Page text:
Person - Leslie Rees

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Leslie Rees was a long-term supporter of New Theatre, a regular at opening nights and a financial contributor. He noted in 1987 that he'd been seeing its plays for 50 years. His one-act Sub-Editor’s Room was performed at 36 Pitt St in 1937; he directed a revival in 1939. On 3 September 1939 he and Miles Franklin left a reading of his Lalor of Eureka to hear newsboys announcing that war with Germany had been declared. In 1948 he delivered a lecture to NT members on the role of the theatre critic.

Rees was in 1938 a founder of the Playwrights Advisory Board, its meetings attended by Vic Arnold. Denounced as a Communist by the Independent Theatre's O D Bisset and the British Drama League's Tildesley sisters, Rees said the CPA was not his cup of tea although he had socialist ideas. During the McCarthy period he was bailed up at San Francisco immigration.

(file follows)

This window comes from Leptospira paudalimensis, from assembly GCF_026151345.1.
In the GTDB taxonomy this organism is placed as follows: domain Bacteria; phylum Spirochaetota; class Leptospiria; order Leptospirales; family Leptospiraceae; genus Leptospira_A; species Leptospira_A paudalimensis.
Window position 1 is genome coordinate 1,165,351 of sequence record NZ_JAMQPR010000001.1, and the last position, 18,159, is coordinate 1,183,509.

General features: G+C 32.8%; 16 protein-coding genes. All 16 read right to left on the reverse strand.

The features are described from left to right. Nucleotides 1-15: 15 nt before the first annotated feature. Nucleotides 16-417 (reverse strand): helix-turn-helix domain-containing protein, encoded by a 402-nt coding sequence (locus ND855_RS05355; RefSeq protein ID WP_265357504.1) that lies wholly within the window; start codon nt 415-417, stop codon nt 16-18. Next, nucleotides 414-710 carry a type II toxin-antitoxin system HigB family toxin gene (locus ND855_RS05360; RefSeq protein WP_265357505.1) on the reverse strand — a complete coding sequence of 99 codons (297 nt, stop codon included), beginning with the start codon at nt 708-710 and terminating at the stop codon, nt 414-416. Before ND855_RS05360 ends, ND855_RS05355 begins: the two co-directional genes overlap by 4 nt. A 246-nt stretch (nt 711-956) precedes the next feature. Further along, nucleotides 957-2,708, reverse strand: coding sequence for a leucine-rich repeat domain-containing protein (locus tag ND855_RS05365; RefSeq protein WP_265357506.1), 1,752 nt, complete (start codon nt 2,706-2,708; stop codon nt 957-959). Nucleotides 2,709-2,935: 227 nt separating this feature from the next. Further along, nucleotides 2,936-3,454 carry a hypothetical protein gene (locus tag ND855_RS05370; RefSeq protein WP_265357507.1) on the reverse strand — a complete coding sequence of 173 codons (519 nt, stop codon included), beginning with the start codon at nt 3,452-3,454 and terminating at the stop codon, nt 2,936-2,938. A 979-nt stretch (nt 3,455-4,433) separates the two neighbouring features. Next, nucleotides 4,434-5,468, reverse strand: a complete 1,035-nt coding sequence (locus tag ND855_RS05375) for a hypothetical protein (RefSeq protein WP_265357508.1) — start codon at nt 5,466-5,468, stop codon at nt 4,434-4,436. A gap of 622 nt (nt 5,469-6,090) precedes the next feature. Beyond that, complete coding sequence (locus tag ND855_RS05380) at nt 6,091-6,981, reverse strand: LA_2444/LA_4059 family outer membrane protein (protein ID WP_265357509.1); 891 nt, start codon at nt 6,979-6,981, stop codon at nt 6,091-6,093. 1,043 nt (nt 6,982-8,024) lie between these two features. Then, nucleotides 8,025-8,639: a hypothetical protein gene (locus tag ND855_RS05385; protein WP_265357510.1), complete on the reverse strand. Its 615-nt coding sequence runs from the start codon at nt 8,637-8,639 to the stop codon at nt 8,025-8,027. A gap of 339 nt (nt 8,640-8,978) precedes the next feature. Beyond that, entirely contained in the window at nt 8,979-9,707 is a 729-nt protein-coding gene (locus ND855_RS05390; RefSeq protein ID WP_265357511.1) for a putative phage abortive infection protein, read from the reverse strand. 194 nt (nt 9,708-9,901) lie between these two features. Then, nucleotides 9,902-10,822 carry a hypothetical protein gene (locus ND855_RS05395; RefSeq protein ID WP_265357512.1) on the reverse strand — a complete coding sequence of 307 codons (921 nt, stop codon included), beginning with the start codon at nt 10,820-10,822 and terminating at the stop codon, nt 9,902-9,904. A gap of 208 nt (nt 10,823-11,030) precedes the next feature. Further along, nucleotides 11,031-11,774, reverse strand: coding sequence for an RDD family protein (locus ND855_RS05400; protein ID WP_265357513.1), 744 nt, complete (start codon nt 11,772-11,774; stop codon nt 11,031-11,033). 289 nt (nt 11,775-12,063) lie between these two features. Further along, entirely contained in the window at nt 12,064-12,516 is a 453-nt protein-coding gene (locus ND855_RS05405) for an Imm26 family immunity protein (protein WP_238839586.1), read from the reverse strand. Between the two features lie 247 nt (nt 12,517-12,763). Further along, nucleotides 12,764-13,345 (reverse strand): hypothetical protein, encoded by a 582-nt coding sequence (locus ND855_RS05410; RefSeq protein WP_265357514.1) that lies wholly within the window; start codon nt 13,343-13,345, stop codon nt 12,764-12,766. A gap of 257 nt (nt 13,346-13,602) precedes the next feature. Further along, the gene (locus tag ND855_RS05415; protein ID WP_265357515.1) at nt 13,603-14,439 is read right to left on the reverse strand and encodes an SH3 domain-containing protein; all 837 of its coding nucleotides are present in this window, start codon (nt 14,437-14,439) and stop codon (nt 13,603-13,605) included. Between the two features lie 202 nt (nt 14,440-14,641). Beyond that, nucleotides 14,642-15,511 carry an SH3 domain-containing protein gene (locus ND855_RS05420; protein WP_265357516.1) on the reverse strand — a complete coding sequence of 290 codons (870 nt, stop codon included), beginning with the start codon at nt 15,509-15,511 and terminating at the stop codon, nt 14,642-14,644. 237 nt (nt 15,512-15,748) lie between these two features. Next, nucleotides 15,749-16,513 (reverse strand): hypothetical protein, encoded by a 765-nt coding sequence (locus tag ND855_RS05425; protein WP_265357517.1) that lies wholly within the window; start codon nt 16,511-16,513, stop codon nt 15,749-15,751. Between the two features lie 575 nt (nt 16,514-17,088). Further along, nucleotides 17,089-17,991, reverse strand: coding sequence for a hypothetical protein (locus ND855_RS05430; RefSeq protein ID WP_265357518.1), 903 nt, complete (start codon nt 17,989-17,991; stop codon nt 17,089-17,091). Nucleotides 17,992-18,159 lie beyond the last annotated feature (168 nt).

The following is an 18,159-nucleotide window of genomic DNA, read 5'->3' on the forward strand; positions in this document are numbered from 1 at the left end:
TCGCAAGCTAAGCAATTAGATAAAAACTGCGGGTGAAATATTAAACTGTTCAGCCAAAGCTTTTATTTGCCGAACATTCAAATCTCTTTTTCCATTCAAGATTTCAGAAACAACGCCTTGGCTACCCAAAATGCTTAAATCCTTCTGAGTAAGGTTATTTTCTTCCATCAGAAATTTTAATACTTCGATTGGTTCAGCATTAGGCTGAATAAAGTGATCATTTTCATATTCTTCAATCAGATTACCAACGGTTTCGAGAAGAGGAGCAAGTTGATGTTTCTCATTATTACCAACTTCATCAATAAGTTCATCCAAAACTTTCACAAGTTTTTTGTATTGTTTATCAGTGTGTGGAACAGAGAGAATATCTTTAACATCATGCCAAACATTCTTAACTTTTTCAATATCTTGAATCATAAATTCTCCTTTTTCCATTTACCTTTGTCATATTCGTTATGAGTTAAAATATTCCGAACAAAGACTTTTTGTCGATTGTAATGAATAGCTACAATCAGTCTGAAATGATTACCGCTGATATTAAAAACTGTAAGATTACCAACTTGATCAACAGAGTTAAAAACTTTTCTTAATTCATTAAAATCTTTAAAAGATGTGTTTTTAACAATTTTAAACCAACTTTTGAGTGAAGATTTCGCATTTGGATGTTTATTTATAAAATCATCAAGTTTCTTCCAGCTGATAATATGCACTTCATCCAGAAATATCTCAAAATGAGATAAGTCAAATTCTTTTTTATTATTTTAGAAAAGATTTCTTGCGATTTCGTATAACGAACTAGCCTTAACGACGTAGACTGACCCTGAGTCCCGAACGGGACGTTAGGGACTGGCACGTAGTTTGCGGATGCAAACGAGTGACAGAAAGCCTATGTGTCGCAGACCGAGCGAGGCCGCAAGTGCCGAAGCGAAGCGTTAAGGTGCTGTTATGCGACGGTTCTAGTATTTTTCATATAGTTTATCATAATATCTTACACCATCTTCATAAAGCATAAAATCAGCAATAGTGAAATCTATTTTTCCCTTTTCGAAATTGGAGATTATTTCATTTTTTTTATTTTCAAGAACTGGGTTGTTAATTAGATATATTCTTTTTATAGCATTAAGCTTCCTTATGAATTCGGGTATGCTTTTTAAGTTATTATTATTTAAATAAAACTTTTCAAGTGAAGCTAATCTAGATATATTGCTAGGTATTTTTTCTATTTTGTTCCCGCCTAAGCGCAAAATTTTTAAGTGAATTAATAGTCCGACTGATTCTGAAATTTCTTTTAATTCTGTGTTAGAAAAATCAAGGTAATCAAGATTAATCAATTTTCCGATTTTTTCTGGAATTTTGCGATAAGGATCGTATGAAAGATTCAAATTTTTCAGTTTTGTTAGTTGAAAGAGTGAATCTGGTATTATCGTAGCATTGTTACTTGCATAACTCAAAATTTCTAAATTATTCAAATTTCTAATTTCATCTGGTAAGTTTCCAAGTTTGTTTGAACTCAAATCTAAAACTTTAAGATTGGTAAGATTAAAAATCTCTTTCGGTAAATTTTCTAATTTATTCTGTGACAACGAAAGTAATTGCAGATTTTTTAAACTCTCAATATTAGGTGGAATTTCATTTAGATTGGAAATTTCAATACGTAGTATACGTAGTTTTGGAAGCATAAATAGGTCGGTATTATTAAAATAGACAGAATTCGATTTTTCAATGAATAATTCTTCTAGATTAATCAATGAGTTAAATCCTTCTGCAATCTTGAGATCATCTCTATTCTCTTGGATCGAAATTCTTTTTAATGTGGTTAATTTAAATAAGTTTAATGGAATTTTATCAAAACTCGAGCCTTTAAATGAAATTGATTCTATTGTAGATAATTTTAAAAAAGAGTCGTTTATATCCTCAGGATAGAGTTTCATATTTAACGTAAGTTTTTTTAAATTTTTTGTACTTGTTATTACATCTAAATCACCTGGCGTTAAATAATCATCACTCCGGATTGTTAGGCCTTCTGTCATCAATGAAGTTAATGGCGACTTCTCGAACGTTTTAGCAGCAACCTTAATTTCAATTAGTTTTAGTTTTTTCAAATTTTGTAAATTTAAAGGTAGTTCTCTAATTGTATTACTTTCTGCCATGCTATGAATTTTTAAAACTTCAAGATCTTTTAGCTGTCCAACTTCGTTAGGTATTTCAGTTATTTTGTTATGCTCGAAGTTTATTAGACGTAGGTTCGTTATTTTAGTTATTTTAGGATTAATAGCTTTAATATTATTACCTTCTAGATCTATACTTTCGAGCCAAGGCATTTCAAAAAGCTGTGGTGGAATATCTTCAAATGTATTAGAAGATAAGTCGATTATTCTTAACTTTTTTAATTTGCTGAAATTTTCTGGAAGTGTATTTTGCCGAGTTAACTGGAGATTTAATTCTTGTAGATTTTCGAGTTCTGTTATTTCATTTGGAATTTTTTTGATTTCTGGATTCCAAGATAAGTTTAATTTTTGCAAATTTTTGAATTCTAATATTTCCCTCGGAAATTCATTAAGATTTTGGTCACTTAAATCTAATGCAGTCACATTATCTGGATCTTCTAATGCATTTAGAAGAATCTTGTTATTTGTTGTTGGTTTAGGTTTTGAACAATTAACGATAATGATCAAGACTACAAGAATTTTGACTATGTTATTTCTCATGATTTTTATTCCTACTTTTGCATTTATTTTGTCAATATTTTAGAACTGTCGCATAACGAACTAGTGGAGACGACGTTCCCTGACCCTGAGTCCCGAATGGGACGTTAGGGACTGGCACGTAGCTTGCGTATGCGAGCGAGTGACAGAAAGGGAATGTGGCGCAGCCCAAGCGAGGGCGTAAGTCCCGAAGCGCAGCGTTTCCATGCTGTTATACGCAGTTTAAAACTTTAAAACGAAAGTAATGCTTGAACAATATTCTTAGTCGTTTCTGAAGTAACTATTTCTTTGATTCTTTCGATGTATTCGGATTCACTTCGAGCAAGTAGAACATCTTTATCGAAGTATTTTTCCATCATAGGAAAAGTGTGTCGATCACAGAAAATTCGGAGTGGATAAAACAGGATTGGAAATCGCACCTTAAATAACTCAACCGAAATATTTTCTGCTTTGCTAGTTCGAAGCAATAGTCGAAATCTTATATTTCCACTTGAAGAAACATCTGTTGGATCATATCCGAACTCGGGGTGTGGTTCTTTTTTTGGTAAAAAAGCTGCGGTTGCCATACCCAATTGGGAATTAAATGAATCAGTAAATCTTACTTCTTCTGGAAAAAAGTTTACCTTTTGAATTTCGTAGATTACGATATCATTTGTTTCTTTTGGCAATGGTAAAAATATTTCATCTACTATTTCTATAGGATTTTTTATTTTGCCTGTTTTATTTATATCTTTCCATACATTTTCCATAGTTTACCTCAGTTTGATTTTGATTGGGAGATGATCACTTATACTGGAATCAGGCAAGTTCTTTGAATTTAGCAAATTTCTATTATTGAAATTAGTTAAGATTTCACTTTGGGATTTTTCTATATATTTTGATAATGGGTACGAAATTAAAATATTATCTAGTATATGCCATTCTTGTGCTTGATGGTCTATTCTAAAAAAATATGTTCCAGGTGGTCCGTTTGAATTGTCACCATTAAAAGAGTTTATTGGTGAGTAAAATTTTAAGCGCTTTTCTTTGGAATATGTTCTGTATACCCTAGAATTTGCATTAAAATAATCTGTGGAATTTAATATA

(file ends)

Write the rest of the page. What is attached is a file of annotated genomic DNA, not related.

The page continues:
Born in Perth WA where his father was a poor alcoholic schoolteacher, Leslie after graduating BA worked as a journalist and drama critic in London. In 1936 he and his writer wife Coralie née Clarke settled in Sydney. He worked for the ABC and wrote reviews, plays, children’s fiction and travel books.

Leslie Rees died on 17 August 2000, survived by his daughters Dymphna Stella (named for Dymphna Cusack and Miles Franklin) and Megan.

There is a lot of material online on Leslie Rees including Wikipedia and Dictionary of Sydney entries. His comprehensive The Making of Australia Drama was published in 1973, and his autobiography Hold Fast to Dreams in 1982. Coralie Rees is the subject of an article in the Australian Dictionary of Biography.

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